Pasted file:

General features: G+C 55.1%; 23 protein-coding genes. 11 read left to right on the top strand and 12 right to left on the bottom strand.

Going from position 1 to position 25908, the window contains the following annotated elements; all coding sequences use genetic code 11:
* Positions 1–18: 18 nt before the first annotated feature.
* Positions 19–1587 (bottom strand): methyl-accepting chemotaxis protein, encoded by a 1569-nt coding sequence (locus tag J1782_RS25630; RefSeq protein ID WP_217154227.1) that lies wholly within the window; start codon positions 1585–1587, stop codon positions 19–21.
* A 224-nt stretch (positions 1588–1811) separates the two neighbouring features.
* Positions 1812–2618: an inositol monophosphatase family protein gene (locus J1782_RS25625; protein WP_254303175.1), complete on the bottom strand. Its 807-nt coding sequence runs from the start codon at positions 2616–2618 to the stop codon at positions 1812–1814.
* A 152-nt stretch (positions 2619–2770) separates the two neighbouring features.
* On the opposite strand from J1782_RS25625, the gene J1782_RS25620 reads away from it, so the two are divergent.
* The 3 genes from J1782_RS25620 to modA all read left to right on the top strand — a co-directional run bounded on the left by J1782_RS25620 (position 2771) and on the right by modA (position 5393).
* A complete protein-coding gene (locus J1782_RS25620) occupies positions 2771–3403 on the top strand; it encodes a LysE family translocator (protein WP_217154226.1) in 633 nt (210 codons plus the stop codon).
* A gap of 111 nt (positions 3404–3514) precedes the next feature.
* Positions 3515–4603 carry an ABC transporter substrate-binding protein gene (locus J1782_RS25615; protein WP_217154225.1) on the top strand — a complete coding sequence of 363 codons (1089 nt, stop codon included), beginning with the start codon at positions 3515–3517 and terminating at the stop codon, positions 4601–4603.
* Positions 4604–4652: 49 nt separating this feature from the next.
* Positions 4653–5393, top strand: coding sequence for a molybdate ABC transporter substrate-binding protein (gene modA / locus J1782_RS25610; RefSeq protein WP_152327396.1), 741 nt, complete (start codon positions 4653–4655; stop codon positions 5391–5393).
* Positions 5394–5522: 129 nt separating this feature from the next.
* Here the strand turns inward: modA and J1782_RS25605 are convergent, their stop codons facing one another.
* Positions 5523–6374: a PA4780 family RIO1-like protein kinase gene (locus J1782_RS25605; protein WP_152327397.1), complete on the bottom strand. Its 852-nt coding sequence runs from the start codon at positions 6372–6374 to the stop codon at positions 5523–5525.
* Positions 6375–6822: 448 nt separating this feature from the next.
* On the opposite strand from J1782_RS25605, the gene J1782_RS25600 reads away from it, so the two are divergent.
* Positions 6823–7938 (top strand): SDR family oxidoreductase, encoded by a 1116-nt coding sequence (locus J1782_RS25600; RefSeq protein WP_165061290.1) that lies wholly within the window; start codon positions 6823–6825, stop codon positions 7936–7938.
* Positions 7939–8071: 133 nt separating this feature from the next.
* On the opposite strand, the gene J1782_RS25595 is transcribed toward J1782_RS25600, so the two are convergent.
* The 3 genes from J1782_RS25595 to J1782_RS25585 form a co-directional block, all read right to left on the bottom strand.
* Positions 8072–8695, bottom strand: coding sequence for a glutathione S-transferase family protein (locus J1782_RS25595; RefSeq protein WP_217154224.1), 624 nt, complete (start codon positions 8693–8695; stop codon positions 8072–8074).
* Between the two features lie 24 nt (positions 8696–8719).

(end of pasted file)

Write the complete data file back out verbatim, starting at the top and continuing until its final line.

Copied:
General features: G+C 55.1%; 23 protein-coding genes. 11 read left to right on the top strand and 12 right to left on the bottom strand.

Going from position 1 to position 25908, the window contains the following annotated elements; all coding sequences use genetic code 11:
* Positions 1–18: 18 nt before the first annotated feature.
* Positions 19–1587 (bottom strand): methyl-accepting chemotaxis protein, encoded by a 1569-nt coding sequence (locus tag J1782_RS25630; RefSeq protein ID WP_217154227.1) that lies wholly within the window; start codon positions 1585–1587, stop codon positions 19–21.
* A 224-nt stretch (positions 1588–1811) separates the two neighbouring features.
* Positions 1812–2618: an inositol monophosphatase family protein gene (locus J1782_RS25625; protein WP_254303175.1), complete on the bottom strand. Its 807-nt coding sequence runs from the start codon at positions 2616–2618 to the stop codon at positions 1812–1814.
* A 152-nt stretch (positions 2619–2770) separates the two neighbouring features.
* On the opposite strand from J1782_RS25625, the gene J1782_RS25620 reads away from it, so the two are divergent.
* The 3 genes from J1782_RS25620 to modA all read left to right on the top strand — a co-directional run bounded on the left by J1782_RS25620 (position 2771) and on the right by modA (position 5393).
* A complete protein-coding gene (locus J1782_RS25620) occupies positions 2771–3403 on the top strand; it encodes a LysE family translocator (protein WP_217154226.1) in 633 nt (210 codons plus the stop codon).
* A gap of 111 nt (positions 3404–3514) precedes the next feature.
* Positions 3515–4603 carry an ABC transporter substrate-binding protein gene (locus J1782_RS25615; protein WP_217154225.1) on the top strand — a complete coding sequence of 363 codons (1089 nt, stop codon included), beginning with the start codon at positions 3515–3517 and terminating at the stop codon, positions 4601–4603.
* Positions 4604–4652: 49 nt separating this feature from the next.
* Positions 4653–5393, top strand: coding sequence for a molybdate ABC transporter substrate-binding protein (gene modA / locus J1782_RS25610; RefSeq protein WP_152327396.1), 741 nt, complete (start codon positions 4653–4655; stop codon positions 5391–5393).
* Positions 5394–5522: 129 nt separating this feature from the next.
* Here the strand turns inward: modA and J1782_RS25605 are convergent, their stop codons facing one another.
* Positions 5523–6374: a PA4780 family RIO1-like protein kinase gene (locus J1782_RS25605; protein WP_152327397.1), complete on the bottom strand. Its 852-nt coding sequence runs from the start codon at positions 6372–6374 to the stop codon at positions 5523–5525.
* Positions 6375–6822: 448 nt separating this feature from the next.
* On the opposite strand from J1782_RS25605, the gene J1782_RS25600 reads away from it, so the two are divergent.
* Positions 6823–7938 (top strand): SDR family oxidoreductase, encoded by a 1116-nt coding sequence (locus J1782_RS25600; RefSeq protein WP_165061290.1) that lies wholly within the window; start codon positions 6823–6825, stop codon positions 7936–7938.
* Positions 7939–8071: 133 nt separating this feature from the next.
* On the opposite strand, the gene J1782_RS25595 is transcribed toward J1782_RS25600, so the two are convergent.
* The 3 genes from J1782_RS25595 to J1782_RS25585 form a co-directional block, all read right to left on the bottom strand.
* Positions 8072–8695, bottom strand: coding sequence for a glutathione S-transferase family protein (locus J1782_RS25595; RefSeq protein WP_217154224.1), 624 nt, complete (start codon positions 8693–8695; stop codon positions 8072–8074).
* Between the two features lie 24 nt (positions 8696–8719).